Fungal foot infections are highly contagious (more than verrucas in my option), but far more easy to treat.
Plantar Tinea Pedis
Fungal Toes - More Severe
Diagnosis and Treatment
Most common fungal foot problems can be diagnosed by visual assessment, and taking the symptoms into account, by a Health Care Professional such as a Podiatrist / Chiropodist, a Dermatologist or your local GP (not always easy to see during the current climate). Occaisionally skin scrapings may need to be taken and sent away for analysis.
Most fungal foot remedies can be purchased other the counter at a pharmacy or even from your local supermarket. But with so many options, it can be confusing which ones to buy. Some are more suitable treatments to others, depending on where abouts the fungal infection is.
Anti-fungal creams are best for the bottom of the foot and the heels. A small amount can be applied and rubbed in until it has been fully absorbed. Creams should never be applied inbetween the toes, as this will cause the skin to macerate and break down, increasing the risk of further infections.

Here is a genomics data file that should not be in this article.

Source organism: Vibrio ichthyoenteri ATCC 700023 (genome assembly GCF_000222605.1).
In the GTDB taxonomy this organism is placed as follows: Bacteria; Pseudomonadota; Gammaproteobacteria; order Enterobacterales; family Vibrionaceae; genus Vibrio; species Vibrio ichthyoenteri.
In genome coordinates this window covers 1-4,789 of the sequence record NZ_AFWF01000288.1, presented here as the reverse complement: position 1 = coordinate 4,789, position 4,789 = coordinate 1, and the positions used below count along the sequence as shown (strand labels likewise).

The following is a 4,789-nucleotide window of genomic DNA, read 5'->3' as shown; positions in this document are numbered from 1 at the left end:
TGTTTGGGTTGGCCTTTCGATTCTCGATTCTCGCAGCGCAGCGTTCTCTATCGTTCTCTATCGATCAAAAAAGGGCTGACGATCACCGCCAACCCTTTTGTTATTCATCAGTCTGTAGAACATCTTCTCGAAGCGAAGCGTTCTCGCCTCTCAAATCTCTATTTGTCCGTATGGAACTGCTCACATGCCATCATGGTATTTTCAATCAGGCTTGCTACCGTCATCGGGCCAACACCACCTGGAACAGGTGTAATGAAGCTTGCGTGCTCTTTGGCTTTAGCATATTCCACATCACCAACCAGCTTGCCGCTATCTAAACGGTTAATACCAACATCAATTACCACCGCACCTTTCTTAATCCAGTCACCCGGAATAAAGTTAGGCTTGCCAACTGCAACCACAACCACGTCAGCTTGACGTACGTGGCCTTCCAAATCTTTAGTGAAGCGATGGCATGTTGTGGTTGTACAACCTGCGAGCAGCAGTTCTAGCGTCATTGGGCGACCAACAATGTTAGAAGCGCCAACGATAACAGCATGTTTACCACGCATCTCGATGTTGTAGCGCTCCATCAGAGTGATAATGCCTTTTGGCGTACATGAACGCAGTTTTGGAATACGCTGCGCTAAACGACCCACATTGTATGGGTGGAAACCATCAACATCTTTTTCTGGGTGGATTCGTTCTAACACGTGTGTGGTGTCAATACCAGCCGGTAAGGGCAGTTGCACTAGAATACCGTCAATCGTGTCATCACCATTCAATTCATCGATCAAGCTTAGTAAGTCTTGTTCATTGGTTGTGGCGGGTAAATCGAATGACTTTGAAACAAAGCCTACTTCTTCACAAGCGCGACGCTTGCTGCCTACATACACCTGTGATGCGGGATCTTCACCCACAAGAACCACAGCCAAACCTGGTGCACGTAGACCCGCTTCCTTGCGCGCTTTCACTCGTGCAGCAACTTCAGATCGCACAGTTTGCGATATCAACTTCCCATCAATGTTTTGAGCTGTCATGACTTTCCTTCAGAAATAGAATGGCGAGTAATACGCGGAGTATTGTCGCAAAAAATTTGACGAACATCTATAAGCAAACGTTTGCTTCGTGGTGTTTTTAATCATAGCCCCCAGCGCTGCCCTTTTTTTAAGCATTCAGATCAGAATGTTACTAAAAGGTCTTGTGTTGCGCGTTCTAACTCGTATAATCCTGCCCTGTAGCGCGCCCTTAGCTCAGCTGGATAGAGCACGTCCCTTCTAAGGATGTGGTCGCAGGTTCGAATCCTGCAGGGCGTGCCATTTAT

Anti-fungal sprays are best used for fungal infections occuring inbetween the toes, as the are easily absorbed, and the excess will run off the skin. Sprays can also be applied to the inside of footwear, where fungal spores can harbour, waiting for your foot to return and continue to spread! Spraying inside footwear is a key method to stop the infection re-infecting the feet. You will have seen this happen if you've ever been 10pin bowling and hired shoes!
Anti-Fungal Foot Powder
Foot powders are great all-round treatments for the feet, and can be used as a preventative to help stop infections from re-occuring.
Oral Anti-Fungal Tablets
For more severe cases, oral anti-fungal tablets can be prescribed to really hit hard at out-of-control fungal infections. These would normally be prescribed, and cannot be bought over-the-counter.